other tricks works vert well (no, not 100% -but we aren't arguing 100% -
we're arguing shifting the balance so
a) people think a bit about this,
b) law that gives victims teeth, so deliberate flouting
earns the perpetrator fines/criminal records, public opprobrium etc

personal clouds, with personal control of flow of data through cloud, and
making the relationships between people and between people and organsations
(whether government or corporate)
more symmetric in terms of control of flow and lifetime of data)
is essential

people get confused about "google do x" or "person re-tweets y" -
the size of the agencies shouldn't
matter - anyone can leverage the internet to scale out cheap copying of data to many,
but should they?, is the question to ask?,
to whom? who is the entitled audience, now? or later? -
see next points:

iv) people are confused that this is censorship -
certainly currently the legal framework, and its "enforcement" by Google is a form of censorship,
because the "right to know" (i.e. public interest)
isn't being tested by an organisation that _represents_ public interest,
in any accountable way - sure, that's a bug, but we can fix that too - that doesn't mean
the right to be forgotten is wrong either

popular journalism (especially in recent years) has not helped :-)

Wednesday, October 15, 2014

Right to be forgotten & trolls & hobbits & elves

A two-part blog today

1. Right to be forgotten.
This is a very bad phrase. The right should be to not be reminded (as much).
The false dichotomy is just that - the binary decision between "remember and not remember".
Neither humans nor technology remember things accurately.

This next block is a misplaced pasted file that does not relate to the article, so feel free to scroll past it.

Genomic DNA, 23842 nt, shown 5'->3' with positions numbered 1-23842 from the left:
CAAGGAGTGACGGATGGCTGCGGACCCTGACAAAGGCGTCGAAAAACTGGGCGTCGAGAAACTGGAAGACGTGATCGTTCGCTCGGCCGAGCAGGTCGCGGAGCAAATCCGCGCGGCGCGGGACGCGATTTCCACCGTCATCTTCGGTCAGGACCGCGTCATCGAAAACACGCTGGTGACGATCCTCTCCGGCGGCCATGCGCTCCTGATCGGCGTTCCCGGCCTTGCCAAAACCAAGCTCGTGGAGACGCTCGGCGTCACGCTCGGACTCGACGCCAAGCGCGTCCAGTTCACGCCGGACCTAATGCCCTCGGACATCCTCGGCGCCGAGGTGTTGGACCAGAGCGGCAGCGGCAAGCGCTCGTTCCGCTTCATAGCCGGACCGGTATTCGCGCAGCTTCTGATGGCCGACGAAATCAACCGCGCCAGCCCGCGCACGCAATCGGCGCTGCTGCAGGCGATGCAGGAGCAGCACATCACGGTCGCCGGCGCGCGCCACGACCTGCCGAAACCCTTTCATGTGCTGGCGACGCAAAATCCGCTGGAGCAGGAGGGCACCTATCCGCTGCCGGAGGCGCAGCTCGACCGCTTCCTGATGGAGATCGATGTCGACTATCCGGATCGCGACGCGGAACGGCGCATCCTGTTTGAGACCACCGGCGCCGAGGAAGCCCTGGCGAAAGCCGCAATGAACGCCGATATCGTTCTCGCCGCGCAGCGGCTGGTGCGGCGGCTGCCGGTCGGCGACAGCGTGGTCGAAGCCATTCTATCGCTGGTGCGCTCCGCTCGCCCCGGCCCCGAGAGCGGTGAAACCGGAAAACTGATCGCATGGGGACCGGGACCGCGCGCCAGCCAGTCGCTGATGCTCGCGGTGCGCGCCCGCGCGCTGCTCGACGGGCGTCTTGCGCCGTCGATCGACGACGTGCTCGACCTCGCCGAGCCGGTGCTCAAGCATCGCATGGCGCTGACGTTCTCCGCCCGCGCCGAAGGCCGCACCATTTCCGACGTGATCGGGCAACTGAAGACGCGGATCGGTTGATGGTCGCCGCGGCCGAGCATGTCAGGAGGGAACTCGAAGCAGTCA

a) Every encoding is a decoding (Maurice Zapp, of Euphoric State University, in David Lodge's fictional Small World) - recall is revisionist for humans. It is also revisionist in technology - you may decide to do an audit (who read the file, when ? these are often recorded or appended to meta data) - where were the people looking at the data? why. Should we sort the results of a search to show more recently accessed data higher? this will affect others. Just as it does with your own grey matter!
b) We need to forget things - its part of coping with trauma, even just at the level of embarassment
c) We evolve (and we all evolve) so stuff we did that they agreed with then, we and they may not agree with anymore. Why should we be faulted now for what was ok back then?

Delete, by Viktor Mayer-Schönberger

Better solutions - social nets should use interaction/activity based weights to decide what is recalled easily - stuff should fade - this copes with public figures naturally (as they interact with world but about their public duties, not their private lives) as well as the private individual online - if I havn't seen you for 25 years, I won't naturally recal lstuff about you - if you show up asking mefor a reference, maybe some stuff will come "flooding back" - this maps also to natural cognitive resource limits that are known about in humans, and implements a nice form of relevance filtering easily. THis also implements "unfriending without tears" on online social media - you just ddidn't interact with someone (like or mention or comment on their timeline) so they slowly fade from memory - many systems already are implementing things a bit like this, but for somewhat misguided reasons - lets fix it - its easy!

2. Trolls
There's a saying from 30 years or more of newsgroups (Usenet, if you go back that far):
"Don't feed the trolls"

So trolling is getting worse - this is not surprising - there's more people in the hills (which have eyes) than ever. These people don't know from Adam (and they are probably eating the apple). Why do they troll - to share in your glory? who knows....but they can because of what I might call Internet Induced Empathic Disorder - they are alienated, and they don't know you are a person - many of them do stuff they wouldn't dream of doing in the same room as you - this is well known. Its worse where there are too many terrible cultural examples (see the Russian Social Media abuse below, but nearer to home, see BBC's :Have your say" comments  or Youtube's hilarious children from hell type comments on videos there (remindes me of the evil devils on rollerblades in the hilarious film, Dogma!)